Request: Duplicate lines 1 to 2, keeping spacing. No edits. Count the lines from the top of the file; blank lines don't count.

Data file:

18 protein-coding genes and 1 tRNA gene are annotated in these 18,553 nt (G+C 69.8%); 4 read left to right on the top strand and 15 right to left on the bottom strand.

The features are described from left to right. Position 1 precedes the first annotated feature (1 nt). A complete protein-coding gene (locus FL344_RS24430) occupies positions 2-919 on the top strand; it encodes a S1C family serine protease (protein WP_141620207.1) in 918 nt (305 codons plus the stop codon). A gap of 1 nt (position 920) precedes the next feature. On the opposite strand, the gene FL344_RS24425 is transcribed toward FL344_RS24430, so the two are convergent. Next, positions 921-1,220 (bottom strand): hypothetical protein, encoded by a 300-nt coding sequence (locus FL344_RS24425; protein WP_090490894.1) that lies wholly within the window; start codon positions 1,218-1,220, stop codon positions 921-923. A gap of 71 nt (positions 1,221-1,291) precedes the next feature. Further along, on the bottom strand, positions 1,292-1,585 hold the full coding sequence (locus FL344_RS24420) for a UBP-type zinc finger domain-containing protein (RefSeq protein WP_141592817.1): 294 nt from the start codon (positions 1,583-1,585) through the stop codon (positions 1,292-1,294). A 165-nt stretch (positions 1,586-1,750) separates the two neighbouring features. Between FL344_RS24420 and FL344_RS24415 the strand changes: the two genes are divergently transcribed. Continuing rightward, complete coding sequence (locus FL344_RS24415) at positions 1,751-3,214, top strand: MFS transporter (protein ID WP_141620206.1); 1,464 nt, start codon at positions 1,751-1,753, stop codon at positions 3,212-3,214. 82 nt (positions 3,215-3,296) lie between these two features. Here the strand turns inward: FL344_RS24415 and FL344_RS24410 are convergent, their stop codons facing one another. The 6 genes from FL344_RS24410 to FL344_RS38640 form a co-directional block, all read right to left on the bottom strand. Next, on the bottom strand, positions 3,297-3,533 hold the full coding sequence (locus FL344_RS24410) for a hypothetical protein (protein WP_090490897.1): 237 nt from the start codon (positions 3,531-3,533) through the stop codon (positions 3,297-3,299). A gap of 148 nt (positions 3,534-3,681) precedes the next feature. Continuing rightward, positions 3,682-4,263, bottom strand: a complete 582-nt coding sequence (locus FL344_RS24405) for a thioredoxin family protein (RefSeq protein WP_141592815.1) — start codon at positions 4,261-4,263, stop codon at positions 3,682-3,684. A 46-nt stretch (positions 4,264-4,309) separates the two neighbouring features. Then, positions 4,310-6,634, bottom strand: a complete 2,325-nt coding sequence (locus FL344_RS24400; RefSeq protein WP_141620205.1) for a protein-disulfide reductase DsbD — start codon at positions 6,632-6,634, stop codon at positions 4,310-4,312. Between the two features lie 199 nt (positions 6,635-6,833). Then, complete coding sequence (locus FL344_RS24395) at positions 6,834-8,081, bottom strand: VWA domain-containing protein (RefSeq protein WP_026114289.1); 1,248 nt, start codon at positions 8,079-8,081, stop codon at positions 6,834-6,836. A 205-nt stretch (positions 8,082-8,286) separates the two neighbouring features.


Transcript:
18 protein-coding genes and 1 tRNA gene are annotated in these 18,553 nt (G+C 69.8%); 4 read left to right on the top strand and 15 right to left on the bottom strand.

The features are described from left to right. Position 1 precedes the first annotated feature (1 nt). A complete protein-coding gene (locus FL344_RS24430) occupies positions 2-919 on the top strand; it encodes a S1C family serine protease (protein WP_141620207.1) in 918 nt (305 codons plus the stop codon). A gap of 1 nt (position 920) precedes the next feature. On the opposite strand, the gene FL344_RS24425 is transcribed toward FL344_RS24430, so the two are convergent. Next, positions 921-1,220 (bottom strand): hypothetical protein, encoded by a 300-nt coding sequence (locus FL344_RS24425; protein WP_090490894.1) that lies wholly within the window; start codon positions 1,218-1,220, stop codon positions 921-923. A gap of 71 nt (positions 1,221-1,291) precedes the next feature. Further along, on the bottom strand, positions 1,292-1,585 hold the full coding sequence (locus FL344_RS24420) for a UBP-type zinc finger domain-containing protein (RefSeq protein WP_141592817.1): 294 nt from the start codon (positions 1,583-1,585) through the stop codon (positions 1,292-1,294). A 165-nt stretch (positions 1,586-1,750) separates the two neighbouring features. Between FL344_RS24420 and FL344_RS24415 the strand changes: the two genes are divergently transcribed. Continuing rightward, complete coding sequence (locus FL344_RS24415) at positions 1,751-3,214, top strand: MFS transporter (protein ID WP_141620206.1); 1,464 nt, start codon at positions 1,751-1,753, stop codon at positions 3,212-3,214. 82 nt (positions 3,215-3,296) lie between these two features. Here the strand turns inward: FL344_RS24415 and FL344_RS24410 are convergent, their stop codons facing one another. The 6 genes from FL344_RS24410 to FL344_RS38640 form a co-directional block, all read right to left on the bottom strand. Next, on the bottom strand, positions 3,297-3,533 hold the full coding sequence (locus FL344_RS24410) for a hypothetical protein (protein WP_090490897.1): 237 nt from the start codon (positions 3,531-3,533) through the stop codon (positions 3,297-3,299). A gap of 148 nt (positions 3,534-3,681) precedes the next feature. Continuing rightward, positions 3,682-4,263, bottom strand: a complete 582-nt coding sequence (locus FL344_RS24405) for a thioredoxin family protein (RefSeq protein WP_141592815.1) — start codon at positions 4,261-4,263, stop codon at positions 3,682-3,684. A 46-nt stretch (positions 4,264-4,309) separates the two neighbouring features. Then, positions 4,310-6,634, bottom strand: a complete 2,325-nt coding sequence (locus FL344_RS24400; RefSeq protein WP_141620205.1) for a protein-disulfide reductase DsbD — start codon at positions 6,632-6,634, stop codon at positions 4,310-4,312. Between the two features lie 199 nt (positions 6,635-6,833). Then, complete coding sequence (locus FL344_RS24395) at positions 6,834-8,081, bottom strand: VWA domain-containing protein (RefSeq protein WP_026114289.1); 1,248 nt, start codon at positions 8,079-8,081, stop codon at positions 6,834-6,836. A 205-nt stretch (positions 8,082-8,286) separates the two neighbouring features.